US scientists see 'takeoff' for fusion power in 10 years
Washington — For more than two decades, research to harness hydrogen fusion -- the most difficult applied science program ever undertaken -- has been characterized by disappointments and frustrations. But now fusion experts such as John F. Clarke , deputy associate director for fusion at the US Department of Energy, feel elated.
"At last," he says, "we are confident we will have a package we can deliver in 10 years. I'm really excited about it."
This package, he explains, will be a clearly defined concept for a prototype fusion power plant which might well be translated into working hardware by the end of the century.
That may not seem an especially dramatic achievement in a field where the payoff seems always to lie 20 years in the future. But to those struggling with the complexities of managing the "fire of the stars," having such a solid concept will be as welcome as landfall was for the Pilgrims arriving in the New World.
Much hard development work will still be needed to translate the promise of fusion power into reallity. But fusion specialists will at last have firm ground under their feet. They will know where they are, what needs to be done, and whether or not what they are trying to do is economically as well as technologically feasible.
The fact that experts now feel they are within sight of such a "landfall" is reason enough for John Clarke to be excited and for the Congress to give his office a new mandate to step up its research and development program.
Last month, the House voted 365 to 7 to direct the US Department of Energy (DOE) to accelerate the fusion program. It also authorized a substantial increase in funding. The Senate, at this writing, was expected soon to pass similar legislation. Proponents hope, that, by the time Congress adjourns for the year, any differences between the two bills can be resolved and a law enacted to support a substantially increased pace of fusion research.
There are two kinds of basic problems to be solved. First, scientists must learn how to ignite and control a self-sustained fusion process in the laboratory to elucidate the physics involved. Second, and equally important, many difficult engineering problems have to be resolved before such a controlled fusion process can be used commercially to make power.
Study of these engineering problems will require a fusion engineering test facility (ETF) incorporating a fusion reactor dedicated to the purpose.Many experts, including DOE policymakers, had believed that it would be unwise to try to design and build such an ETF until physicists had actually ignited fusion in the laboratory -- a feat expected to be accomplished by the mid-1980s. However, so much progress in understanding the relevant physics has been made in recent years, that it now seems sensible to proceed with an ETF straightaway.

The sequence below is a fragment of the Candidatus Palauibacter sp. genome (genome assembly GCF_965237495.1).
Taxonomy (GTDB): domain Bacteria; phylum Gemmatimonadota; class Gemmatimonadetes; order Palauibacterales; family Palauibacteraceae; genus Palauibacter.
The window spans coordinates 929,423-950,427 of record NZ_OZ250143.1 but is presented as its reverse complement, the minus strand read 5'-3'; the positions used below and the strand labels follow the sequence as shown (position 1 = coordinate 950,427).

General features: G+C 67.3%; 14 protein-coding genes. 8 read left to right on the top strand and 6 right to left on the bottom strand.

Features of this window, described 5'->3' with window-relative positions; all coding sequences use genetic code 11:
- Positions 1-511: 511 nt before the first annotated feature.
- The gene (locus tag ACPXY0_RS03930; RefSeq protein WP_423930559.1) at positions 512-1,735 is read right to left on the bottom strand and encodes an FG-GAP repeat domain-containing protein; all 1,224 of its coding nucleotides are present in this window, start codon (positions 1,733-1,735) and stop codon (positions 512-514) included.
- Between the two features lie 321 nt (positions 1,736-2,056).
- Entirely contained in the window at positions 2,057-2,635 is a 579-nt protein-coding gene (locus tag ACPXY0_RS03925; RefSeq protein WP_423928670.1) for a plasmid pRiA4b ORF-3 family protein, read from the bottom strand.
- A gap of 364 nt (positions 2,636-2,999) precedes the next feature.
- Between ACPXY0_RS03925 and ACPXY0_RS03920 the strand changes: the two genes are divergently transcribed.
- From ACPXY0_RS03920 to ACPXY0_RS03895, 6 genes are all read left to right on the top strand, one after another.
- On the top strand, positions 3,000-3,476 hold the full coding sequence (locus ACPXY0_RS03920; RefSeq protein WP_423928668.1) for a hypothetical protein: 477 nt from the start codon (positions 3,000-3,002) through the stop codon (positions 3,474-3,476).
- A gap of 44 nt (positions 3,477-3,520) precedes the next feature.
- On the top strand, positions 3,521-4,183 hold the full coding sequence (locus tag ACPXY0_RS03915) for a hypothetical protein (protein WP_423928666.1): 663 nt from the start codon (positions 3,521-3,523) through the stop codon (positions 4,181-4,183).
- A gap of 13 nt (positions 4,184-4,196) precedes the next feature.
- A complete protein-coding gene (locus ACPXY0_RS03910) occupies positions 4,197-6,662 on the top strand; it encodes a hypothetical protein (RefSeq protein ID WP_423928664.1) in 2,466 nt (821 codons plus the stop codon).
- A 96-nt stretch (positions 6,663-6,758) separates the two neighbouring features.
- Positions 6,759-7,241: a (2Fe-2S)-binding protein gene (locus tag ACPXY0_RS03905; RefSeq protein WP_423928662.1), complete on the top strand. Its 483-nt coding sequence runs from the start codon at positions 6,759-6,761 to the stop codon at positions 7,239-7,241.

The central question in this research is how to contain the hot fuel and maintain a self-sustained fusion reaction in a controlled manner tha produces power economically and safely. The hydrogen fuel -- typically deuterium and tritium, doubly and triply heavy forms of hydrogen -- will have temperatures on the order of 100 million degrees.
The leading approach in so-called "bottles." One typical shape is the torus, a dough- nut-shaped "bottle" that confines the fuel in a ring. The other main type is a cylinder whose ends are plugged by relatively strong magnetic and electric fields which tend to reflect escaping fuel particles back into the container. This is the magnetic "mirror" concept.
Although bot approaches are promising, the most progress has been made with a version of the torus called a tokamark -- a Russian concept that has become the leading contender for exploring possible fusion reactor designs. Tokamaks at a number of centers, and especially at the Massachusetts Institute of Technology and the Princeton Plasma Physics Laboratory, have achieved fuel temperatures and confinement capabilities that approach those needed in a working reactor.
What is more important to physicists, they have begun to establish certain scaling laws" which predict how a reactor will perform as it is scaled up in size, in fuel density, or in other factors. It is this kind of knowledge that encourages experts to expect fusion to be ignited in the next generation of experimental tokamaks now under construction in Europe, Japan, the USSR, and the United States.
It also is the knowledge that gives experts confidence to proceed with an eTF without waiting for the laboratory demonstration of fusion. "What we need is a program of parallel development," says John Clarke. He explains that all aspects of fusion research now are producing results that are mutually useful. A basic physics program and an engineering development effort can be carried out in tandem with each supplying information that helps the other.
Thus, he says, he expects that, when the ETF is fully operational by 1990, it will be used mainly to confirm and refine knowledge that has already emerged during its development. That is why he thinks fusion experts will be in a position by then to decide how to build a fusion power plant.
Some critics of DOE have urged mounting a fusion effort as intensive as the old Apollo moon-landing project. That would be wasteful now, Dr. Clark says. But, he adds, "By 1990 we should be able to define what can and cannot be done, how much it should cost, and so forth. At that point we could do an Apollo-type program. We would have all the facts. We would, sot to speak, know where the moon is and how to get there."
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